Know your online shopping terms

0

KAYE VILLAGOMEZ-LOSORATA

A few months back, I started gathering stuff, mainly bags, that I don’t use anymore. I wanted these possessions to find a new home with people who could get better wear out of them. I just don’t want to sell them. I wanted people who would want them.

So I did what most people these days would do given when they wanted to turn clutter to cash—put up a virtual garage sale.

I’ve been hearing a lot about Carousell so I gave it a try. There’s always that option to sell via your social media accounts. Facebook and Instagram are today’s virtual mall (seriously, social media is giving SM a run for its

“We’ve got it all for you” tagline). But I wanted to try a buy and sell app since people belonging to that community joined for the purpose of buying and selling.


As soon as I posted about five items, the offers start coming in. But I wasn’t prepared for a whole lot of things that go with online selling.

Screenshot of Carousell.com

I got immediately lost in the acronyms: HM, RFS, LP, etc. I was like what are all these terms? On top of that, there’s a “sis” every message you get from interested buyers. Why can’t we just ask it this way: “How much?” “Last price?” Why should it be “HM sis?” or “LP sis?”

I had to ask for the meaning of every acronym as they land on my inbox. So for those who are, like me, new to the online selling game, knowing the following terms will save you time, sis!

HM stands for how much? This would have been easy. If, for some reason you did not post the price of the item you’re selling, you’ll get this question a lot. But it gets a little complicated when you already posted the cost and then you get this message, “hmlp?”

LP means for last price. Regardless if you posted the price out there, you will not escape the digital Divisoria. Prospective buyers haggle to extremely offensive extents. Be warned.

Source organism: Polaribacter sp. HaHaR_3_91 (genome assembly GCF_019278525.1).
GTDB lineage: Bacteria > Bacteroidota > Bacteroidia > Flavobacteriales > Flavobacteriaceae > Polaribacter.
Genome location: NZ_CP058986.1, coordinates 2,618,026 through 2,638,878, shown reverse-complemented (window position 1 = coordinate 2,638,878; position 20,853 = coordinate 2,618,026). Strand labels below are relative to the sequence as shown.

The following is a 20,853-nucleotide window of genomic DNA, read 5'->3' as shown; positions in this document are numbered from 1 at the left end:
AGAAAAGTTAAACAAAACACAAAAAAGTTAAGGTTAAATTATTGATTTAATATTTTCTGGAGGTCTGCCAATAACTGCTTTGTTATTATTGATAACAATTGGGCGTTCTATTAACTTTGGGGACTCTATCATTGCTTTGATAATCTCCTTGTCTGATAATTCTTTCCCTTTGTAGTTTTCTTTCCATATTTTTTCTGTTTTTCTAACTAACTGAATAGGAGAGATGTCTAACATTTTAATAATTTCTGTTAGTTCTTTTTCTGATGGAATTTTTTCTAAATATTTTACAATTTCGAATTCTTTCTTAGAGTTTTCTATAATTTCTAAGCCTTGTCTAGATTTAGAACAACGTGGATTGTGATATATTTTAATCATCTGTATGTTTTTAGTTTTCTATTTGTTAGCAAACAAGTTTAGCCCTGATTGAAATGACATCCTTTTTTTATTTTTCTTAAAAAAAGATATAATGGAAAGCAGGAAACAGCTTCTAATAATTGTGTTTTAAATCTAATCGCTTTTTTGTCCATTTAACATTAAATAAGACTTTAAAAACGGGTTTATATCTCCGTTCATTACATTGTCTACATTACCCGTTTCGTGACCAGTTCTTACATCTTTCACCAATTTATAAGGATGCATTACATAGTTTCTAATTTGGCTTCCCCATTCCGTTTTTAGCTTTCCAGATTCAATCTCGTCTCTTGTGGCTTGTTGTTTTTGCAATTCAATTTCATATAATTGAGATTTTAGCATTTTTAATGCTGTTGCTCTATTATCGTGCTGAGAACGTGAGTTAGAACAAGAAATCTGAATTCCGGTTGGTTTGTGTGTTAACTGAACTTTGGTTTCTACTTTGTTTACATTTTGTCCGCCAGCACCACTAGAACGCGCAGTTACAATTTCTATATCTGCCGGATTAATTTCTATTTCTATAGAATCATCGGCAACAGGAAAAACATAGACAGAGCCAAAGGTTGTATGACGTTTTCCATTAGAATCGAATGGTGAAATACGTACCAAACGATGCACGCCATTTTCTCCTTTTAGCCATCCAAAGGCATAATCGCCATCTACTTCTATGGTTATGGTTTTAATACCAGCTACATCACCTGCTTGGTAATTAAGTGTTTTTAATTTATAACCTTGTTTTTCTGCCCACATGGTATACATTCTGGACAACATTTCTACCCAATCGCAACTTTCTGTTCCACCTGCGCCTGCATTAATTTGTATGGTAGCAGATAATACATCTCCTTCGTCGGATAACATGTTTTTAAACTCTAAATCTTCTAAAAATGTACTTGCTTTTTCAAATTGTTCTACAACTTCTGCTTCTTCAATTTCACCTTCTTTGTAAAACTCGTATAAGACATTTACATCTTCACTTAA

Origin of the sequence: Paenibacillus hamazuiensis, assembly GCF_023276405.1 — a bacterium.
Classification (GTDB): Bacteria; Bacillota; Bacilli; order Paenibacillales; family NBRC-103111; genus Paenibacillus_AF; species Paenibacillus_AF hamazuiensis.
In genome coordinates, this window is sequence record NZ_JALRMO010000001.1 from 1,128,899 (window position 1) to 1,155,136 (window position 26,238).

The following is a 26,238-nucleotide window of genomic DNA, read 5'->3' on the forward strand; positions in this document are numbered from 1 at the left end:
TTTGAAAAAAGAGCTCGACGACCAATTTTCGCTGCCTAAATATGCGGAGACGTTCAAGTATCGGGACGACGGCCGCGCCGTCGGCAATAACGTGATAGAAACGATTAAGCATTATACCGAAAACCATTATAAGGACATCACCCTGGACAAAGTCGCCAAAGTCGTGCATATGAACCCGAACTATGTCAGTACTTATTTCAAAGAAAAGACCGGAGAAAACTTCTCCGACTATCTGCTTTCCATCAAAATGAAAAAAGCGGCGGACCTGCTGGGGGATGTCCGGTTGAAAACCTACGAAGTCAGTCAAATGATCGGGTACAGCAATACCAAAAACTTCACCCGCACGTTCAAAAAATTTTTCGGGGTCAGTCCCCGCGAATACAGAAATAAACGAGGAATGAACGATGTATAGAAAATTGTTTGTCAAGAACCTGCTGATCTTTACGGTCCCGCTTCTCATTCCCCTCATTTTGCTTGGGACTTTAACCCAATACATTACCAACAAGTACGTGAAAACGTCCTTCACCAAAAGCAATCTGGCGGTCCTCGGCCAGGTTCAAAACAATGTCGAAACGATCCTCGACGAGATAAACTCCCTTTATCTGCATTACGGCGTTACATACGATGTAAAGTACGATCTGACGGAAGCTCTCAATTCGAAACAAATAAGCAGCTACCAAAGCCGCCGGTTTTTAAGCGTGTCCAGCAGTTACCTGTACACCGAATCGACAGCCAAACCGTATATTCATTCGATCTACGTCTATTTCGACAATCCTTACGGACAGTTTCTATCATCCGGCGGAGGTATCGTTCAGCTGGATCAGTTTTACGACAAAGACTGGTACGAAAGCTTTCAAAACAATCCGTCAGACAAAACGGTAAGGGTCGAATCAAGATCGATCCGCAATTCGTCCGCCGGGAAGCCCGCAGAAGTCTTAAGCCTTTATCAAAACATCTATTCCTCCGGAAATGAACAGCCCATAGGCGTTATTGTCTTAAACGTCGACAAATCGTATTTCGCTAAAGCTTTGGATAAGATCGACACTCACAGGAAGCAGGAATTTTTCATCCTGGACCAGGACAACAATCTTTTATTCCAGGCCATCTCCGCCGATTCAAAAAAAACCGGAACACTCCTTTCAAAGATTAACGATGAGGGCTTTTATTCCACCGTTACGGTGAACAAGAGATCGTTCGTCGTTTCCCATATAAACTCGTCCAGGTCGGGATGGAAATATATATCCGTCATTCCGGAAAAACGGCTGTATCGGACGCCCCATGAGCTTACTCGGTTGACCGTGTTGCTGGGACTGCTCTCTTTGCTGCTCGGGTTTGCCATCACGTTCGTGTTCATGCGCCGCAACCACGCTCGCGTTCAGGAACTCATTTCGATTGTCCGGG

SF is shipping fee. Once the buyer decides to purchase the item then you can move on to deciding on how much and which party will pay for the shipping fee. I thought it meant San Francisco the first time I was asked about SF. Here’s what to agree on if meet-up isn’t possible.

WW means when worn. It’s when the buyer is asking for photos of how the bag or clothes look like when worn. This of course is to gauge how the item looks when carried by a model or a mannequin.

MOP is mode of payment. The seller usually dictates this. Common options are cash, LBC, bank deposit, cash on delivery or COD, etc.

HF means handling fee. This usually comes up if transactions are done via meet-ups. The seller may require handling fee because if you think about it, it’s like personal delivery plus an account of the person you’re dealing with. Be careful as there are tons of fraudulent sellers online. Most of them will post authentic branded photos of items only to have fake ones delivered to buyers. These are called online scammers.

RFS is reason for selling. Theirs is comfort knowing the intentions of why an item is being sold. You get a glimpse of what did not work for the previous owner and assess if an item you haven’t actually touched and seen is worth the purchase. If it’s BN (this means brand new), how come you’re selling it? The objective is to get information about the item as much as you can before making an offer to purchase it.

For some of us, the coming Holy Week is a time for general cleaning and decluttering. If you have the patience, go set up your own online selling account. As the old saying goes, “One man’s trash is another man’s treasure, sis!”

The author is a former broadsheet entertainment and lifestyle reporter and section editor for an entertainment magazine before crossing over to corporate and marketing PR.

Share.
.
Loading...

Please follow our commenting guidelines.

Comments are closed.